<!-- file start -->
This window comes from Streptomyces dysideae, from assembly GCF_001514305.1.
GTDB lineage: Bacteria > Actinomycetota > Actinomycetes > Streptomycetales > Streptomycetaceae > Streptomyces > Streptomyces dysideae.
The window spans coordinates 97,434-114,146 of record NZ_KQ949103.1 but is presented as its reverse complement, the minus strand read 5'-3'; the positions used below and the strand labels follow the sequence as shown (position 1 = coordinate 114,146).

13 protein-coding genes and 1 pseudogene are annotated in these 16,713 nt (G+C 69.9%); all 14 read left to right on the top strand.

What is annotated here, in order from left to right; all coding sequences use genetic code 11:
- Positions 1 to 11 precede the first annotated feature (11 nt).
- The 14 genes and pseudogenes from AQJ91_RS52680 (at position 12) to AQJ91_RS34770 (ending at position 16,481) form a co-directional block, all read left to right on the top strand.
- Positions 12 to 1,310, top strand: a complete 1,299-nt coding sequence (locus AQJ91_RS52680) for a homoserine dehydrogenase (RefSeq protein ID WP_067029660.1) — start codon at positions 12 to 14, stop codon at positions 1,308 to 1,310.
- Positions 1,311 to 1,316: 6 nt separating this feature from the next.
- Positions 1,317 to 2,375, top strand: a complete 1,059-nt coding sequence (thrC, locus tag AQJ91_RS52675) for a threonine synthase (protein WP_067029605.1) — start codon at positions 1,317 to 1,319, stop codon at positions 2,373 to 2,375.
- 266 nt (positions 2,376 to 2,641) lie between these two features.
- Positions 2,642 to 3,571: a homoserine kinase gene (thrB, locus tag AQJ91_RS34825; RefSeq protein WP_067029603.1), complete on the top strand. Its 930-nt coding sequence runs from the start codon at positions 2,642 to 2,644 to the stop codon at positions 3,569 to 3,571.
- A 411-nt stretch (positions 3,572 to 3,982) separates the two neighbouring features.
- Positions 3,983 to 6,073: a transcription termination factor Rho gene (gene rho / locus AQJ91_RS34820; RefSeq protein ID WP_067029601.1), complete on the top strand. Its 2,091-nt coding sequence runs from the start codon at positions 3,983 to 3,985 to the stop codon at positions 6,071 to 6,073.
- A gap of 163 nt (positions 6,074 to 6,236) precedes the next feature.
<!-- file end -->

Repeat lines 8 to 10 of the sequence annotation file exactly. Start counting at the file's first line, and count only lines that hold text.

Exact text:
- Positions 12 to 1,310, top strand: a complete 1,299-nt coding sequence (locus AQJ91_RS52680) for a homoserine dehydrogenase (RefSeq protein ID WP_067029660.1) — start codon at positions 12 to 14, stop codon at positions 1,308 to 1,310.
- Positions 1,311 to 1,316: 6 nt separating this feature from the next.
- Positions 1,317 to 2,375, top strand: a complete 1,059-nt coding sequence (thrC, locus tag AQJ91_RS52675) for a threonine synthase (protein WP_067029605.1) — start codon at positions 1,317 to 1,319, stop codon at positions 2,373 to 2,375.